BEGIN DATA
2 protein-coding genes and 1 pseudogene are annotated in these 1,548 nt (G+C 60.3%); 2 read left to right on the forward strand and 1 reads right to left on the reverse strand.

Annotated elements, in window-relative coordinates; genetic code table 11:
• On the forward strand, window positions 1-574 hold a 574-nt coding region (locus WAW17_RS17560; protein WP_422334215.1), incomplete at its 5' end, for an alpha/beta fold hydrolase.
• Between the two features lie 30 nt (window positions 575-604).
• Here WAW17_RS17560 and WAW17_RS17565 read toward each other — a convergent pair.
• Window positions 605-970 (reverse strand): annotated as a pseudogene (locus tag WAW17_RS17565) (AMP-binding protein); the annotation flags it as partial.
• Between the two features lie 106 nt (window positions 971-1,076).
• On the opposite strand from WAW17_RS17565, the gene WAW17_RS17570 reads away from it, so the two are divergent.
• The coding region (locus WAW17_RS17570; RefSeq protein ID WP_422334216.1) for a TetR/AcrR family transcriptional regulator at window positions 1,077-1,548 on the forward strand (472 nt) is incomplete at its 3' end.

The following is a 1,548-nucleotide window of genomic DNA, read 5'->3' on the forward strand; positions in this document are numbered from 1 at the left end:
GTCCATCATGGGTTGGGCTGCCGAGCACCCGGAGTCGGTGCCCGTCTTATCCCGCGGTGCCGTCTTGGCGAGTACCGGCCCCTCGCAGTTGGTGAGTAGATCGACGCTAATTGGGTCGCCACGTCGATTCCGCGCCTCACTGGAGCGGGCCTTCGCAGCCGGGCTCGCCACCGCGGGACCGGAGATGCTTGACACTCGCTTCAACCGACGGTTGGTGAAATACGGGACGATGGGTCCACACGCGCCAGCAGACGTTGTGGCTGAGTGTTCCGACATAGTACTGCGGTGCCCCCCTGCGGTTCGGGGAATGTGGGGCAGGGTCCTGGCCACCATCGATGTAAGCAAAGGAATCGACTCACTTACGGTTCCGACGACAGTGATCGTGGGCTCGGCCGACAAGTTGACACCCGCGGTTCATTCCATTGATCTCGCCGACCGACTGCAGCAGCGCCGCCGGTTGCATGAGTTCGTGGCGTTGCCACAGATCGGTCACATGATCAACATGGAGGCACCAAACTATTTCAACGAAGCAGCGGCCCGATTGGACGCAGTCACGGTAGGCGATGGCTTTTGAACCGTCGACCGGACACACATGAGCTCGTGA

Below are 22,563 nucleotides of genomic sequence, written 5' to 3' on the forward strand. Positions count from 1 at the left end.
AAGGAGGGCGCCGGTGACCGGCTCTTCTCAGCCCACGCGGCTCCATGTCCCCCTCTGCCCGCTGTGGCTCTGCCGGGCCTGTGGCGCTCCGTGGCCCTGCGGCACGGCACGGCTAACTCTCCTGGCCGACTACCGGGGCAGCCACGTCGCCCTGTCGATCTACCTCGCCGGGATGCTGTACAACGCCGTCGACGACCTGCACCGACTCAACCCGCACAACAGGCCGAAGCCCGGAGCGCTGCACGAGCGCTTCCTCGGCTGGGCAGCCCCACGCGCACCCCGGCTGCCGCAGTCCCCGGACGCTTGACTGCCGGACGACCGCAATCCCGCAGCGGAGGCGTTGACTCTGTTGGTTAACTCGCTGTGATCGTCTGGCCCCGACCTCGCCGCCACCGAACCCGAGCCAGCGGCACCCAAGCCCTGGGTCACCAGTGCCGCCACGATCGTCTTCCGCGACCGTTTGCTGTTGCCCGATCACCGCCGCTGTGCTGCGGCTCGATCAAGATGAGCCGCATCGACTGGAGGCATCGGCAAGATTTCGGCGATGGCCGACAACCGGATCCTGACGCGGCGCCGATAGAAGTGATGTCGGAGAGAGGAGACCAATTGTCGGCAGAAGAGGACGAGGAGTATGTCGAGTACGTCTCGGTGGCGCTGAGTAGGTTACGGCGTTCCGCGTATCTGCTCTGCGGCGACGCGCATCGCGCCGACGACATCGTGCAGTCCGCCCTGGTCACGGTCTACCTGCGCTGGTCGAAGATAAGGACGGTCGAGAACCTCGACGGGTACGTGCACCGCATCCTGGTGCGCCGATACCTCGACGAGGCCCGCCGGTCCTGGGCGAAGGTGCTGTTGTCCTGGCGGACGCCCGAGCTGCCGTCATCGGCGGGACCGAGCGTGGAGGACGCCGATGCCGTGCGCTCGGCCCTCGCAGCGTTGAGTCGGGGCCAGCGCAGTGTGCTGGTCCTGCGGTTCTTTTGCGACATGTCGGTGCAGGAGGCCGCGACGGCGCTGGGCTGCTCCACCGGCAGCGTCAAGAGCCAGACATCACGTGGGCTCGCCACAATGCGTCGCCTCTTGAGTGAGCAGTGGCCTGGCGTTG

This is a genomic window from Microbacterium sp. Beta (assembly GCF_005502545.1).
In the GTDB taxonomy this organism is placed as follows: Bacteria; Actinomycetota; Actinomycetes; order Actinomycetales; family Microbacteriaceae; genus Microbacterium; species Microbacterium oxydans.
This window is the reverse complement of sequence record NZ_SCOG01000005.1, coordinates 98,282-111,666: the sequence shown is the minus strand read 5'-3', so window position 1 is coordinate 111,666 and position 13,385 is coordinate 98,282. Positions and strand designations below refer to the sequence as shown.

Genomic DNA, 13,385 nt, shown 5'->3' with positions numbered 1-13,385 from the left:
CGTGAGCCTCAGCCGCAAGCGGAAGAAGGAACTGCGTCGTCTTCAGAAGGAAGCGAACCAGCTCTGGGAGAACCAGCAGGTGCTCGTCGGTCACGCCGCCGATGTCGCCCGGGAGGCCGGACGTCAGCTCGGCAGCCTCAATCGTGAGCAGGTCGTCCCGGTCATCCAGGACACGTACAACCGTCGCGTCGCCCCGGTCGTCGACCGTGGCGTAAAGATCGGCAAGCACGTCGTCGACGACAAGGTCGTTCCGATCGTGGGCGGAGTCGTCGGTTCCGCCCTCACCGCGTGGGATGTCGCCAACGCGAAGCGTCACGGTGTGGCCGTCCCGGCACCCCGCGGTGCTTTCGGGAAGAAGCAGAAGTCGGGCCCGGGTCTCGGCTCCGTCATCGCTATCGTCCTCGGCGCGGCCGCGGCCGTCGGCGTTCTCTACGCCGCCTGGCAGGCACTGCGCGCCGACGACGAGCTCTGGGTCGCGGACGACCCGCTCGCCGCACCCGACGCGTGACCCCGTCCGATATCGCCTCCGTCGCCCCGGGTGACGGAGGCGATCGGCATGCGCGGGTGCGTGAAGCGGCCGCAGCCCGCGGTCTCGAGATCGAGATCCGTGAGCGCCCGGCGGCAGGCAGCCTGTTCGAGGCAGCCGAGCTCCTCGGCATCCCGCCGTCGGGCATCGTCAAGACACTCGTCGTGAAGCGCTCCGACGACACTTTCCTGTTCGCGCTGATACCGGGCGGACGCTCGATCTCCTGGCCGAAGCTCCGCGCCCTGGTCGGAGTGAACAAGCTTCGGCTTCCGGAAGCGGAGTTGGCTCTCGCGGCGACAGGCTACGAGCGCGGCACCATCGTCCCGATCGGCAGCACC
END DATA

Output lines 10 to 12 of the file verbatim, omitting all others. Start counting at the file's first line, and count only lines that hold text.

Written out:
The following is a 1,548-nucleotide window of genomic DNA, read 5'->3' on the forward strand; positions in this document are numbered from 1 at the left end:
GTCCATCATGGGTTGGGCTGCCGAGCACCCGGAGTCGGTGCCCGTCTTATCCCGCGGTGCCGTCTTGGCGAGTACCGGCCCCTCGCAGTTGGTGAGTAGATCGACGCTAATTGGGTCGCCACGTCGATTCCGCGCCTCACTGGAGCGGGCCTTCGCAGCCGGGCTCGCCACCGCGGGACCGGAGATGCTTGACACTCGCTTCAACCGACGGTTGGTGAAATACGGGACGATGGGTCCACACGCGCCAGCAGACGTTGTGGCTGAGTGTTCCGACATAGTACTGCGGTGCCCCCCTGCGGTTCGGGGAATGTGGGGCAGGGTCCTGGCCACCATCGATGTAAGCAAAGGAATCGACTCACTTACGGTTCCGACGACAGTGATCGTGGGCTCGGCCGACAAGTTGACACCCGCGGTTCATTCCATTGATCTCGCCGACCGACTGCAGCAGCGCCGCCGGTTGCATGAGTTCGTGGCGTTGCCACAGATCGGTCACATGATCAACATGGAGGCACCAAACTATTTCAACGAAGCAGCGGCCCGATTGGACGCAGTCACGGTAGGCGATGGCTTTTGAACCGTCGACCGGACACACATGAGCTCGTGA

Below are 22,563 nucleotides of genomic sequence, written 5' to 3' on the forward strand. Positions count from 1 at the left end.